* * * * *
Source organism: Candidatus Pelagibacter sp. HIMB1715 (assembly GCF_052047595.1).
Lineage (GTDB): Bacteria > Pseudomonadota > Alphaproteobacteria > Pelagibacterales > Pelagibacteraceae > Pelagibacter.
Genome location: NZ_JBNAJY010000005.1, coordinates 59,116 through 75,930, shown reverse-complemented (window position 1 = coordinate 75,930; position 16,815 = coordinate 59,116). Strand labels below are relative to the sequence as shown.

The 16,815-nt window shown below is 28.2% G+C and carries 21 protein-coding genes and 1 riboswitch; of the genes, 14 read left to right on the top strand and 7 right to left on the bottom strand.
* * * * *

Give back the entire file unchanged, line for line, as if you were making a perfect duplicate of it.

Source organism: Candidatus Pelagibacter sp. HIMB1715 (assembly GCF_052047595.1).
Lineage (GTDB): Bacteria > Pseudomonadota > Alphaproteobacteria > Pelagibacterales > Pelagibacteraceae > Pelagibacter.
Genome location: NZ_JBNAJY010000005.1, coordinates 59,116 through 75,930, shown reverse-complemented (window position 1 = coordinate 75,930; position 16,815 = coordinate 59,116). Strand labels below are relative to the sequence as shown.

The 16,815-nt window shown below is 28.2% G+C and carries 21 protein-coding genes and 1 riboswitch; of the genes, 14 read left to right on the top strand and 7 right to left on the bottom strand.